It is clear that the NeoMini gets less noisy if the CPU isn't drawing too much power and idling. (The CPU is at 2.8GHz @ 1.325V). But the difference in noise is HUGE!
And if you look at the spectrum:
The green graph is in front of the white, so it would not be blocked by the white graph.
The number and height of the peaks are scary. Many peaks are more than 10dB higher than when @ 800MHz. However due to the high peak at 1kHz for both test conditions, the difference in noise level will not appear to be huge when converted into number form. Okay not really, 6dB is still a huge difference. That's four times the goddamn sound power.
Performance vs CPU load
NeoMini's performance also dips when the CPU is under load. IMD+N is obviously worse, though all other parameters fall within the range of fluctuation.
Detailed RMAA results
I'm going to judge the NeoMini based on a measurement made under the best conditions - 800MHz @ 0.75V idle, to give NeoMini a higher chance to not suck. It needs the help.
Alright, these are not very good numbers. Under optimal conditions it is about on par with Audigy, And Audigy is a card that should be retired. At least Audigy was good during its days. On the other hand, Audigy was expensive during its days, NeoMini was not.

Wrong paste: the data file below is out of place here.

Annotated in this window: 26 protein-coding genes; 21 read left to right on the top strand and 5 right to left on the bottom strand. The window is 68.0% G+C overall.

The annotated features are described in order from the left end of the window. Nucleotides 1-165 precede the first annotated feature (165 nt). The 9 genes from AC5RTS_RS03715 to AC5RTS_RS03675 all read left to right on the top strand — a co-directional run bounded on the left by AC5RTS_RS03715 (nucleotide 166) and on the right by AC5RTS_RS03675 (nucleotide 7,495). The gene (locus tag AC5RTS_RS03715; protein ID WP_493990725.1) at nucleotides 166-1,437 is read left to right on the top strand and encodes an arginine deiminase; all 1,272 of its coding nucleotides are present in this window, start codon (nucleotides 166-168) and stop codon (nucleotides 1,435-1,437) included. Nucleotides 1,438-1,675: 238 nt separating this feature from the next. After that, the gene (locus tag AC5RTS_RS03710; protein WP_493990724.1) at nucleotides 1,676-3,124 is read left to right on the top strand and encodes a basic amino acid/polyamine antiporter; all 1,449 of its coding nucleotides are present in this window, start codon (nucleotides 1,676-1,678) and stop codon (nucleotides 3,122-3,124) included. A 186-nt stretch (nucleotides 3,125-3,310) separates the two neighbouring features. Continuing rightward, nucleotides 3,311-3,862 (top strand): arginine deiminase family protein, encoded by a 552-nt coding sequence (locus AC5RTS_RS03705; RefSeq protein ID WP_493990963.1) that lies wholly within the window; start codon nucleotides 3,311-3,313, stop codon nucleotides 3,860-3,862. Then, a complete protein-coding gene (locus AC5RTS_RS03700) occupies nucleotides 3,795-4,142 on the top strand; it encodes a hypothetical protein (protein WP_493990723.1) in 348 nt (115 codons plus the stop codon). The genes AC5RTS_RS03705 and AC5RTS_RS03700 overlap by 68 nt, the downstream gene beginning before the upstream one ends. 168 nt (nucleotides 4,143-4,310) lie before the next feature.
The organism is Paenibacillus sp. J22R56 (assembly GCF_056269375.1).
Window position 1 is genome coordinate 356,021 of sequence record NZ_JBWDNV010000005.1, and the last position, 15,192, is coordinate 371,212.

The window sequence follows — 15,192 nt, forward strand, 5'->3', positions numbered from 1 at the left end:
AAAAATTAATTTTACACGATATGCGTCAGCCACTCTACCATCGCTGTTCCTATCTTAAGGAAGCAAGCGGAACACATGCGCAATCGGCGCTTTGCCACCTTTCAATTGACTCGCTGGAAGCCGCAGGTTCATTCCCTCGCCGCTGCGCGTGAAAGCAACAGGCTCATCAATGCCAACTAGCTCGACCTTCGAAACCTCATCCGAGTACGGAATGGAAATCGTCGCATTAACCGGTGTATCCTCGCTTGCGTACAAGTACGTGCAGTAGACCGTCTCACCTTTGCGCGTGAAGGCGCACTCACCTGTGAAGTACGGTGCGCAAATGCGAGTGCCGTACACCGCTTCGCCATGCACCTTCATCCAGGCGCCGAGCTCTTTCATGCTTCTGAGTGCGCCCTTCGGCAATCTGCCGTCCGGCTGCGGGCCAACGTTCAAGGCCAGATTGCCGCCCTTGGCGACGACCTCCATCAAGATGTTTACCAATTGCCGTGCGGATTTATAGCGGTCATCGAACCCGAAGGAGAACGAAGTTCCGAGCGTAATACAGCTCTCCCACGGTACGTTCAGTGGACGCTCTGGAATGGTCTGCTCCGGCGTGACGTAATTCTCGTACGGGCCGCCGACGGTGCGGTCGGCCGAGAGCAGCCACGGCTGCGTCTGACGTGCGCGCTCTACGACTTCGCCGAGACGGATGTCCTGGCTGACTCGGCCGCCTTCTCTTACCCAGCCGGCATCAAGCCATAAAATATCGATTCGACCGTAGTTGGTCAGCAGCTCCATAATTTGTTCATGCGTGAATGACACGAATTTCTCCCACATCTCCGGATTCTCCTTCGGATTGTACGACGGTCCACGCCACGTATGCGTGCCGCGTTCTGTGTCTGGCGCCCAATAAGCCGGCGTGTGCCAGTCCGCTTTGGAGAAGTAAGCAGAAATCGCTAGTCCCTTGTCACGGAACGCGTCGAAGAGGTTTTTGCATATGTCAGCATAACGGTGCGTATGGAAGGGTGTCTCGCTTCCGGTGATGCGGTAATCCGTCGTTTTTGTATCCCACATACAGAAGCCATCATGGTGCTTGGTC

Interestingly, NeoMini sounds subjectively better than Audigy. Audigy's sound is messy and thin, while NeoMini's is more well-defined. The bass of NeoMini is not strong nor deep and quite bloated, but still sounds nicer than Audigy's, though I'd say Audigy is closer to "normal" in this aspect. (Disclaimer as always: Observations were not double-blind-tested.)
With measured performance the same level as onboard sound of that time, the only reason you'd want to buy this is "because it sounds better". Fortunately, it does, at least I think so.
I'm going to talk about myth 2) as promised. You see, price and cost are not directly-related. Manufacturers sell things according to what they think the value is, and both manufacturers and consumers feel that surround sound and recording functions are worth little. So they will still charge a lot for stereo-only, because everyone think it is worth it.
Also, while one may argue that some money of sound card goes to the surround and recording, I am reminding you that a large part of the cost of DACs/amps goes to the enclosure. NeoMini doesn't have an enclosure so it was much cheaper than completed alternatives for the same performance.
And in reality, the most amount of money goes to the design. Or how much the designer thinks his design is worth because buyers have no way of measuring the worth of a design.
So for example, NeoMini's price in Taiwan is IIRC ~$35 Singapore dollars before shipping. Onboard sound is at most a few bucks. And both perform similarly. But you would want to buy the NeoMini USB DAC, because you think it sounds better than onboard sound.
W A R N I N G !
W A R N I N G !